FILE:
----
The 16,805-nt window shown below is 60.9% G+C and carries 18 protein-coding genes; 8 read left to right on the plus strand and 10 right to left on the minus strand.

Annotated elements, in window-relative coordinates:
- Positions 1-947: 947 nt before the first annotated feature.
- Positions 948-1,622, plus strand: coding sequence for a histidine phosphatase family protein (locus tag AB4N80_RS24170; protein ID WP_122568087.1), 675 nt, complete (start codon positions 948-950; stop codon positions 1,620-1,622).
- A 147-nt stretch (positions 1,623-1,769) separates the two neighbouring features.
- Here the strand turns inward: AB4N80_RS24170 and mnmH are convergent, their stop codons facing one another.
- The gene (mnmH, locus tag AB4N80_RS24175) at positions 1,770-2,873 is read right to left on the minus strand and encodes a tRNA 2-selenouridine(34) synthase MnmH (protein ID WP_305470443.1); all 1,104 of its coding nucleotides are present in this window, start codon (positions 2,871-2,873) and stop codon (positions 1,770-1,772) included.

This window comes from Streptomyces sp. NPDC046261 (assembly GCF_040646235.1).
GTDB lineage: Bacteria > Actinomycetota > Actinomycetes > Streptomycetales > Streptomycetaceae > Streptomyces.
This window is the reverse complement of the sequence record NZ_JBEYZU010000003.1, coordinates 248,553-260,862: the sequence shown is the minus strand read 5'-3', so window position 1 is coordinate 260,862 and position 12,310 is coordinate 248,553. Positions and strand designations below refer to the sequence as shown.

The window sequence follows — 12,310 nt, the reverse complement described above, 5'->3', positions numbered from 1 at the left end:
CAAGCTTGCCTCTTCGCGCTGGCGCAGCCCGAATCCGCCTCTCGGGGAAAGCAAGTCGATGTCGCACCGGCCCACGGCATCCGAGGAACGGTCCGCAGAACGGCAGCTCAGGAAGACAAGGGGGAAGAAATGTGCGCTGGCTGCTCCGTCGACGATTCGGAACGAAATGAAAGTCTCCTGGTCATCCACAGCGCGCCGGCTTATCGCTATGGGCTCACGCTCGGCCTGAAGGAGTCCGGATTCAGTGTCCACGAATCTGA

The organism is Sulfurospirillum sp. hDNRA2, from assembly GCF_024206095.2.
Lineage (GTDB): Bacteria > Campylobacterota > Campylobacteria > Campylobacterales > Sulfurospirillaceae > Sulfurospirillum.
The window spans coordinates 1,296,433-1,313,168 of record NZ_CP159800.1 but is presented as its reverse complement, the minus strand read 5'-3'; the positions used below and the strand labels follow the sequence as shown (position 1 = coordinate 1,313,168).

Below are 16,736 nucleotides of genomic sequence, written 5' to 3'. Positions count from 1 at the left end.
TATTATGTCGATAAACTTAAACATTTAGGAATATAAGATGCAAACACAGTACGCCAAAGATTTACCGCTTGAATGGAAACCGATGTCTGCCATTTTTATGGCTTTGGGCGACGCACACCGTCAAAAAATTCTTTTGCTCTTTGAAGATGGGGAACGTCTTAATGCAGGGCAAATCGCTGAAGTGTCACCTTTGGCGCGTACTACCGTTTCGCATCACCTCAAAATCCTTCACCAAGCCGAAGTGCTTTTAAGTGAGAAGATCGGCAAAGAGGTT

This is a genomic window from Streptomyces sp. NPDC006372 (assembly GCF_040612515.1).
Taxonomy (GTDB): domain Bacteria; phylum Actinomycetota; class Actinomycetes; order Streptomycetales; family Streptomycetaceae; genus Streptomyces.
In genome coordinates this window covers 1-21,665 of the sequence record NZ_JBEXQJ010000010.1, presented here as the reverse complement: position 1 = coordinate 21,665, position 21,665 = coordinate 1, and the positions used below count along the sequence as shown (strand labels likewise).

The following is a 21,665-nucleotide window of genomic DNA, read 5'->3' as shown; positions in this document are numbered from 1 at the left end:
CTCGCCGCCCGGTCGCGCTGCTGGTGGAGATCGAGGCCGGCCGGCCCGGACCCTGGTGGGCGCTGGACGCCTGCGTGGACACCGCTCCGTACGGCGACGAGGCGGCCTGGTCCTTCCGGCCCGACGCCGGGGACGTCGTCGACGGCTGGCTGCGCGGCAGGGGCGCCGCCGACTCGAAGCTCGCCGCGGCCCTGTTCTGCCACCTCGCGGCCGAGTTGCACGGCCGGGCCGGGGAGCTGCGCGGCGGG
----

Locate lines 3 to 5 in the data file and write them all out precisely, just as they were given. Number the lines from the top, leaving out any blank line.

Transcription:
- Positions 1-947: 947 nt before the first annotated feature.
- Positions 948-1,622, plus strand: coding sequence for a histidine phosphatase family protein (locus tag AB4N80_RS24170; protein ID WP_122568087.1), 675 nt, complete (start codon positions 948-950; stop codon positions 1,620-1,622).
- A 147-nt stretch (positions 1,623-1,769) separates the two neighbouring features.